However, federal employees who elect to become covered under FERS during any election period which may occur on or after January 1, 1988, are exempt from the government pension offset only if they have five or more years of federal employment covered by Social Security after January 1, 1988. This rule also applies to certain legislative branch employees who first become covered under FERS on or after January 1, 1988.
Pensions based wholly on service performed as a member of a uniformed service, whether on active or inactive duty, are excluded from the offset.
When do spousal benefits end?
A spouse’s benefits end when:
the spouse dies;
the worker dies (in this case, the spouse will be entitled to widow(er)’s, mother’s, or father’s benefits);
the worker’s entitlement to disability benefits ends and he or she is not entitled to retirement benefits (unless the divorced spouse meets the requirements for an independently entitled divorced spouse);
the spouse is under age 62 and there is no longer a child of the worker under 16 or disabled who is entitled to child’s benefits;
the spouse becomes entitled to retirement or disability benefits and his or her PIA is equal to or larger than one-half of the worker’s PIA;
the spouse and the worker are divorced before the spouse reaches age 62 and before the spouse and worker had been married for 10 years; or
the divorced spouse marries someone other than the worker. However, the divorced spouse’s benefit will not be terminated by marriage to an individual entitled to widow(er)’s, mother’s, father’s, or parent’s monthly benefits, or to an individual age 18 or over who is entitled to childhood disability benefits.
A spouse is not entitled to a spouse’s benefit for the month in which any of the above events occurs. The last payment will be the payment for the preceding month.
#4: A final note on same-sex marriages
On June 26, 2015, the United States Supreme Court issued a decision in Obergefell v. Hodges, holding that same-sex couples have a constitutional right to marry in all states.
As a direct result of this decision, it is clear that more same-sex couples will be recognized as being married for the purposes of determining their entitlement to Social Security benefits and as well as to Supplemental Security Income (SSI) payments.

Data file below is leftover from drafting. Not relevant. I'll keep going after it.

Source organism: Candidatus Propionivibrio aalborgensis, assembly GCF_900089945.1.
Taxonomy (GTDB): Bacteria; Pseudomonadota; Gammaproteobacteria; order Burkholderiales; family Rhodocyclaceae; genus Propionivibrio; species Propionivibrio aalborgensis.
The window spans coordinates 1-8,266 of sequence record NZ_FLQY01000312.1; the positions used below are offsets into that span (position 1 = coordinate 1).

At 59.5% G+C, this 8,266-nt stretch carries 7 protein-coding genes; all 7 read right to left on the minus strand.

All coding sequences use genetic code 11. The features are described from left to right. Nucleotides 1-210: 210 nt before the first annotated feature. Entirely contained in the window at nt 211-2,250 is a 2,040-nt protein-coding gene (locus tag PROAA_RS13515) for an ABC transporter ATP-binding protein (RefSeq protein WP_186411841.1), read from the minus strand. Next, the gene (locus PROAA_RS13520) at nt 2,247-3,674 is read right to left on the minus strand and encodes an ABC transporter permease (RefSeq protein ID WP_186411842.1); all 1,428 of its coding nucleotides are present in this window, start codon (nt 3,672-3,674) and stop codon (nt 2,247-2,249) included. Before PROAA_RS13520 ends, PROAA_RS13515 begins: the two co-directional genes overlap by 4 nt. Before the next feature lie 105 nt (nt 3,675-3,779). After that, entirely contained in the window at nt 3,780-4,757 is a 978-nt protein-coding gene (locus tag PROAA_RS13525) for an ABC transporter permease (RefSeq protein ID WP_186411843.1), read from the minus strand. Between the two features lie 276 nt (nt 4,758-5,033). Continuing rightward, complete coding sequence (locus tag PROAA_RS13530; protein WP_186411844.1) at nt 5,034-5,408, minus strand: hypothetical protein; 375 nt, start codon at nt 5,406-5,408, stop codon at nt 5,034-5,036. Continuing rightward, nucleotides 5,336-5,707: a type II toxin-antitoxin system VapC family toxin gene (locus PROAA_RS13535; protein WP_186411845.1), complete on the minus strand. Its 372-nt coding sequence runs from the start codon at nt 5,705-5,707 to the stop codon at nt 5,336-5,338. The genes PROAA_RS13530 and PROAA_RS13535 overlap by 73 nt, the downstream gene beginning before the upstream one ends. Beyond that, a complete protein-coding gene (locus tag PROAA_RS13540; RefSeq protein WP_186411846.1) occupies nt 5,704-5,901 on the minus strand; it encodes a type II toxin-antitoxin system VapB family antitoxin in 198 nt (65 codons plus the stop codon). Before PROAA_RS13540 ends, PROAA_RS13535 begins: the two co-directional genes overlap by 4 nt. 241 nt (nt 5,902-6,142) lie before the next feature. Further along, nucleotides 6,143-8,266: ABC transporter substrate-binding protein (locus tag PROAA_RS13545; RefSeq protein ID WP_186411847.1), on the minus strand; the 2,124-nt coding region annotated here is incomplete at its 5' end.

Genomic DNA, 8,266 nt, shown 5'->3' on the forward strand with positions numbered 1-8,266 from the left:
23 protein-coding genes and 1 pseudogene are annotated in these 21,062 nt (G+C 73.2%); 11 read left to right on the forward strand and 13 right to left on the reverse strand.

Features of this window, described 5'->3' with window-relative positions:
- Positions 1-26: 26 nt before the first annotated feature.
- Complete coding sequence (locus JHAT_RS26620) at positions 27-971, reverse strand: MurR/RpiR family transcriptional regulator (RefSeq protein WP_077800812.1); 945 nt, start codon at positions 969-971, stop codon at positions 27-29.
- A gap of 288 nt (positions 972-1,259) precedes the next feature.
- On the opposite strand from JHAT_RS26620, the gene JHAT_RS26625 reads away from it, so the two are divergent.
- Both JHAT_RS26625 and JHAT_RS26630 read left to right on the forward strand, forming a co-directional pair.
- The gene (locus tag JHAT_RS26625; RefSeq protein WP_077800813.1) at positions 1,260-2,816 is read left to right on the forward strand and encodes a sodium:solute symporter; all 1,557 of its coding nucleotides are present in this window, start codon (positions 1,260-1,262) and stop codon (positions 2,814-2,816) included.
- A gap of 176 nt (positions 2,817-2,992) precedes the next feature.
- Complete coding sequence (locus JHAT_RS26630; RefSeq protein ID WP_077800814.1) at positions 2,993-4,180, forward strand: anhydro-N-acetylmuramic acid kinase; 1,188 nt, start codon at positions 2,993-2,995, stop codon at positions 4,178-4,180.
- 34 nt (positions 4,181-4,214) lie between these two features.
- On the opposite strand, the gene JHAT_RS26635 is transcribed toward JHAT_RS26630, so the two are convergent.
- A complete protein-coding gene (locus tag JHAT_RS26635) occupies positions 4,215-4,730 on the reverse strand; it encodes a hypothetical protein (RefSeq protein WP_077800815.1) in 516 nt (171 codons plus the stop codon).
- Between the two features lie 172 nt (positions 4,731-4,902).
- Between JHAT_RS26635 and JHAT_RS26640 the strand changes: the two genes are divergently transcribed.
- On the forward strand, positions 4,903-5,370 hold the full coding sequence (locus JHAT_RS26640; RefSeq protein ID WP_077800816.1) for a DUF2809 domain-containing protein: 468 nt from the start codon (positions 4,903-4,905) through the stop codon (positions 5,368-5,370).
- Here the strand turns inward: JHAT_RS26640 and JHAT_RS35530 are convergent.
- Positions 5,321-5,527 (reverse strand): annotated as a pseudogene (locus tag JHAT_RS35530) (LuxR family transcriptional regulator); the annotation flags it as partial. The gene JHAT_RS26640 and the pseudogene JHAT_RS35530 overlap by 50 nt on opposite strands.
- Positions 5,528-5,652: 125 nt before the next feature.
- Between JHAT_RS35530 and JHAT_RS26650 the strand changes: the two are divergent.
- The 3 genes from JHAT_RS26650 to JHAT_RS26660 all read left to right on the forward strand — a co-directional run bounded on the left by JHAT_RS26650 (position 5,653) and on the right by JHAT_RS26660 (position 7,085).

This has been a changing area of law. In June 2013, the Supreme Court ruling in United States v. Windsor, established that same-sex couples who were married in a jurisdiction where same-sex marriages are recognized were eligible for spousal benefits, such as the spousal survivor benefit, the spousal retirement benefit, and the lump sum death benefit.
At that time, the Social Security Administration reviewed its own policies regarding same-sex marriage after the Supreme Court decision, and concluded that same-sex couples who are legally married in one state remain married for federal tax purposes even if they reside in a state that does not recognize their marriage (see Rev. Rul. 2013-17). In addition the SSA is now recognizing same-sex marriages that took place outside of the United States.
The Social Security Administration recommends that someone who is the spouse, divorced spouse, or surviving spouse of a same-sex marriage or other legal same-sex relationship to immediately apply for benefits. Immediate applying will preserve the filing date, which can affect benefits.
Social Security is now processing some retirement, surviving spouse, and lump-sum death payment claims for same-sex couples in non-marital legal relationships and paying benefits where they are due. In addition, the Social Security Administration considers same-sex marriage when determining SSI eligibility and benefit amounts.
Both the SSA and HHS have begun taking applications for benefits from same-sex couples and paying benefits to these couples.